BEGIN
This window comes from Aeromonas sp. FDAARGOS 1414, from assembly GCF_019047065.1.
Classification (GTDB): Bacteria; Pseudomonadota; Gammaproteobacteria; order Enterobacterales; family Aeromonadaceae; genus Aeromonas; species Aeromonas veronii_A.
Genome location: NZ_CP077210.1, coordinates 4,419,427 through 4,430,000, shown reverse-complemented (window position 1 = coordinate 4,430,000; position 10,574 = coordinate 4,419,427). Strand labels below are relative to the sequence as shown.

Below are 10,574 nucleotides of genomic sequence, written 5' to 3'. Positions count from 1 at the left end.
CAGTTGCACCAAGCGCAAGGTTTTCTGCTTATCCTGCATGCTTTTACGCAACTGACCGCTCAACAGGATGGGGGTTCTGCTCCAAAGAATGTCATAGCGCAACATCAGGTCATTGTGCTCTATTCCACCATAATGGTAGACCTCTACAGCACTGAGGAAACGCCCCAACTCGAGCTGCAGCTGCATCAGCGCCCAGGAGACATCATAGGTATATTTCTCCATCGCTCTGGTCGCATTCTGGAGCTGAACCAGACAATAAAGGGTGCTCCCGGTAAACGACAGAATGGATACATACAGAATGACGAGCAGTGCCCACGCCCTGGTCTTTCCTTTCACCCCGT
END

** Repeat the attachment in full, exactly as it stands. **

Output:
This window comes from Aeromonas sp. FDAARGOS 1414, from assembly GCF_019047065.1.
Classification (GTDB): Bacteria; Pseudomonadota; Gammaproteobacteria; order Enterobacterales; family Aeromonadaceae; genus Aeromonas; species Aeromonas veronii_A.
Genome location: NZ_CP077210.1, coordinates 4,419,427 through 4,430,000, shown reverse-complemented (window position 1 = coordinate 4,430,000; position 10,574 = coordinate 4,419,427). Strand labels below are relative to the sequence as shown.

Below are 10,574 nucleotides of genomic sequence, written 5' to 3'. Positions count from 1 at the left end.
CAGTTGCACCAAGCGCAAGGTTTTCTGCTTATCCTGCATGCTTTTACGCAACTGACCGCTCAACAGGATGGGGGTTCTGCTCCAAAGAATGTCATAGCGCAACATCAGGTCATTGTGCTCTATTCCACCATAATGGTAGACCTCTACAGCACTGAGGAAACGCCCCAACTCGAGCTGCAGCTGCATCAGCGCCCAGGAGACATCATAGGTATATTTCTCCATCGCTCTGGTCGCATTCTGGAGCTGAACCAGACAATAAAGGGTGCTCCCGGTAAACGACAGAATGGATACATACAGAATGACGAGCAGTGCCCACGCCCTGGTCTTTCCTTTCACCCCGT